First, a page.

I am anticipating my own Fourth of July activities as I write this Moderator’s Memo and I am reflecting on the rich conversation we had Sunday during coffee hour with DC clients of the Asylum Seeker Assistance Project (ASAP). Since the discussion was so close to July 4th, we focused on holidays, in particular Independence Day. We learned about independence day traditions in countries as disparate as Syria, where it is called Evacuation Day (Google it to get the significance of the term); Uganda; Ethiopia; and Eritrea, to name a few.
We were reminded that gaining independence is usually a hard-fought process, with significant loss of life. And it is sometimes transitory.
We also shared our own Fourth of July traditions, whether fireworks on the National Mall (or in New York City), small town parades (our own Palisades and Takoma Park parades are local favorites), neighborhood picnics, and more. For many of us, the Fourth is a day of relaxation, celebration, family, and community.
David, the historian in our midst, provided some context for our own Declaration of Independence, and it’s worth repeating the words that express our founding ideals: “We hold these truths to be self-evident, that all men are created equal, that they are endowed by their Creator with certain unalienable Rights, that among these are Life, Liberty and the pursuit of Happiness.” We noted that especially today, in these challenging and unsettling times, we can’t take these ideals for granted. And we were reminded of the central role immigrants have played and continue to play in the life of our country.
Lest you think Sunday’s conversation was all serious, Lisa had assembled several pieces of trivia about the Fourth and I can’t get one image out of my head: On July 4th, apparently we eat a lot of hot dogs. In fact, Lisa reported that if you put all the hot dogs we eat that one day end-to-end, they would stretch between Los Angeles and Washington, DC, more than five times!
So, with visions of “healthy” eating, and with special appreciation to our ASAP friends, here’s wishing you a Happy Fourth.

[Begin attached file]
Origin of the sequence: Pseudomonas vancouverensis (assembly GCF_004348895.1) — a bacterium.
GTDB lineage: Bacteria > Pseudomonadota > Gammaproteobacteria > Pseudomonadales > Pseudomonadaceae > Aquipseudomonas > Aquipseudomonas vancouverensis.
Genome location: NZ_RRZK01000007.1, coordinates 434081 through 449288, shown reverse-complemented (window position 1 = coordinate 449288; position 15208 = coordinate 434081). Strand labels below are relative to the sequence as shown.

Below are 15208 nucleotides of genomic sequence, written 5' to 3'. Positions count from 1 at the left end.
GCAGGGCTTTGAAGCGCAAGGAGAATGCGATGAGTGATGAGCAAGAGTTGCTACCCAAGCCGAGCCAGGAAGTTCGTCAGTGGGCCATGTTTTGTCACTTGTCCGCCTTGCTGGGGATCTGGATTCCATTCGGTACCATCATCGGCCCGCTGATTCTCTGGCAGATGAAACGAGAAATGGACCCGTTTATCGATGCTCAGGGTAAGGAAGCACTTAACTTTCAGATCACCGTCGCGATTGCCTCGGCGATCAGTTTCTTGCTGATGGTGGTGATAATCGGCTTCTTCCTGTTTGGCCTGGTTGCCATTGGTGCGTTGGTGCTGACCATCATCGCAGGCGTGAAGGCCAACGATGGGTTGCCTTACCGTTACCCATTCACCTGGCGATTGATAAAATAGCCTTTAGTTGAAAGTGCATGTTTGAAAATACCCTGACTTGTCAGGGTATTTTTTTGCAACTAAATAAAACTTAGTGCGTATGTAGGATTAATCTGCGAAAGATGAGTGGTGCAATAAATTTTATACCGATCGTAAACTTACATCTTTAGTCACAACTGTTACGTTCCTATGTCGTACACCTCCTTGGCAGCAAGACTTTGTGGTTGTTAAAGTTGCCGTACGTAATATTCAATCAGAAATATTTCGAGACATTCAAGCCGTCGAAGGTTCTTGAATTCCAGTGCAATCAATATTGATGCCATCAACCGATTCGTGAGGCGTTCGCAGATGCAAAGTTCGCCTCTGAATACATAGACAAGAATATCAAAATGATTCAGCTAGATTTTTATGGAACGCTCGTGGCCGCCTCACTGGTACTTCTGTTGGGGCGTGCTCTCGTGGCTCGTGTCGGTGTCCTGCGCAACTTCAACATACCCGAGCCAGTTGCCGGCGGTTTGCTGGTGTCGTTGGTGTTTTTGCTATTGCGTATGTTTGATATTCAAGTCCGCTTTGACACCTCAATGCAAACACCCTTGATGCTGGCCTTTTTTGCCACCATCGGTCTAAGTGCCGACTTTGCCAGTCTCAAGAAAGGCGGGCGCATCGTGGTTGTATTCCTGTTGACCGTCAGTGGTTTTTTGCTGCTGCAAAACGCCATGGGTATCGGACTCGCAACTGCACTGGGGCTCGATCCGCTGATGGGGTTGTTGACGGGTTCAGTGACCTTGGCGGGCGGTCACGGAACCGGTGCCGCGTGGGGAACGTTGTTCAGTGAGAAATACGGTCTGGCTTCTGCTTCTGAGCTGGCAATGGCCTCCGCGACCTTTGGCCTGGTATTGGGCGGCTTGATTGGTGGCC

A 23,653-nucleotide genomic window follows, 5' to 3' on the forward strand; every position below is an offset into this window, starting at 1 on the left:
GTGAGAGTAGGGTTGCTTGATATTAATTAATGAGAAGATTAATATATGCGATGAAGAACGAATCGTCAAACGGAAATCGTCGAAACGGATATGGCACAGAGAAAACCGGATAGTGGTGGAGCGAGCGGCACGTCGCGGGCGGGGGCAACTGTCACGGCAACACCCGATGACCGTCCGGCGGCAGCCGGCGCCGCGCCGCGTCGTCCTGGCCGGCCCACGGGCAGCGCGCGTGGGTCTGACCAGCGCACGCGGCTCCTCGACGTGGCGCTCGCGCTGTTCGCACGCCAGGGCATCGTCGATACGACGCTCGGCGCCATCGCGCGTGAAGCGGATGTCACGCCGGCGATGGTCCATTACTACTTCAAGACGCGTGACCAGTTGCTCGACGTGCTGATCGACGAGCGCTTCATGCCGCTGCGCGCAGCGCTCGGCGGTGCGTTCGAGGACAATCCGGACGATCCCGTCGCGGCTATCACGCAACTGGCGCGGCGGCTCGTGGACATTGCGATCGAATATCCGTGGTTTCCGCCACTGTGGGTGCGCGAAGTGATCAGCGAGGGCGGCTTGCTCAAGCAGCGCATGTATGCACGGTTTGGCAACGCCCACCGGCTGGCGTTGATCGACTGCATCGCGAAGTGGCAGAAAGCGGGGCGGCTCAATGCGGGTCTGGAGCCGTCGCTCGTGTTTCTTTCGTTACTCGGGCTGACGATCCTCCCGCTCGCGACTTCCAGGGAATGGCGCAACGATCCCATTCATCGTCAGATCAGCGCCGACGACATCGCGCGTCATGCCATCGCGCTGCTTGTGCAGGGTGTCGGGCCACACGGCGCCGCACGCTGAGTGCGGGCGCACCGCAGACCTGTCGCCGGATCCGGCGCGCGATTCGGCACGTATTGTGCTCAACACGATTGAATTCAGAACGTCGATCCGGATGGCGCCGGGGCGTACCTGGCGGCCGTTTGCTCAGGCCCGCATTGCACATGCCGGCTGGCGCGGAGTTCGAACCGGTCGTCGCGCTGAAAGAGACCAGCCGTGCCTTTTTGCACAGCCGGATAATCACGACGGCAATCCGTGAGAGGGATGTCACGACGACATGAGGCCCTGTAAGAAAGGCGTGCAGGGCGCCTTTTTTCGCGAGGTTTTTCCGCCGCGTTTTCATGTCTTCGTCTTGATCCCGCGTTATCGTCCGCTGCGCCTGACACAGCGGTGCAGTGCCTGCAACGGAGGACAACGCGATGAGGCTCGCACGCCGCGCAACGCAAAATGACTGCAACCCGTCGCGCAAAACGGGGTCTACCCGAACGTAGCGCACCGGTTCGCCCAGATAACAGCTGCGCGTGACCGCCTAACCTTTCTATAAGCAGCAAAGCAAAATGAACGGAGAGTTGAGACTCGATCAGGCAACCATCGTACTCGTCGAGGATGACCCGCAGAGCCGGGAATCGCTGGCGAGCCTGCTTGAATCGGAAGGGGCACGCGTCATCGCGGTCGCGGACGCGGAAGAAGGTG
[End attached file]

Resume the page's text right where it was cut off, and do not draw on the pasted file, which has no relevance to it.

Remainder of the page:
Peace and Joy,
Reminder: We are planning to host quarterly ASAP coffee hour conversations with a different theme each time. Stay tuned for the September date.
EVENTS & ANNOUNCEMENTS
July Preaching Fellow, 7/7-8/4—Kerwin Webb, a recent graduate of Princeton Theological Seminary, will preach a series on Legacies, with the goal of helping us unpack them— spiritually, congregationally, and communally. Kerwin will also lead two Coffee Hour Conversations, 7/21 and 8/4. Welcome, Kerwin!
Pastor’s Vacation—Pastor Ellen will be away through August 4. For general questions or concerns, please contact our Church Administrator, Meg House, at email@example.com or Moderator, Carol L. Rogers, at firstname.lastname@example.org. In case of a pastoral emergency, you may contact Ellen at email@example.com or 301-404-0893.
Appreciative Inquiry Session, 7/10—As part of our preparation for the UCC Pilot Project, we’re participating in a congregational assessment that includes an appreciative inquiry session (i.e. what do we love about our church and what would make it even better) led by Hope Partnership, an ecumenical ministry that works with faith communities on leadership development and congregational vitality. If you’d like to participate from 7-9 pm on July 10, email Lisa Jenkins, our pilot project team leader: firstname.lastname@example.org.
Youth Mission Trip, 7/6-7/13—Teens, parents, and teen leaders will fly to Puerto Rico with other UCC youth to help local communities rebuild after Hurricane Maria. We look forward to the August worship service when they’ll tell us about their adventures!
Poetry Group, 7/21—Join us from 4-5 pm and bring one or two poems on any theme (with 8 copies to share). Friends are welcome. Questions? Email Lisa at email@example.com.
“DC: Tales of Two Cities,” 7/24— This summer’s Social Documentary & Discussion Series will continue with the film, Fly By Light. It examines what happens when a group of DC teens go to West Virginia for a peace education program and their lives are dramatically changed. After the documentary, there will be a panel discussion with the film’s director, cinematographer, and the executive director of One Common Unity, an organization that trains youth to create positive social change in their communities. Join us from 7-9 pm. Questions? Email Emily at Parkerec@gmail.com.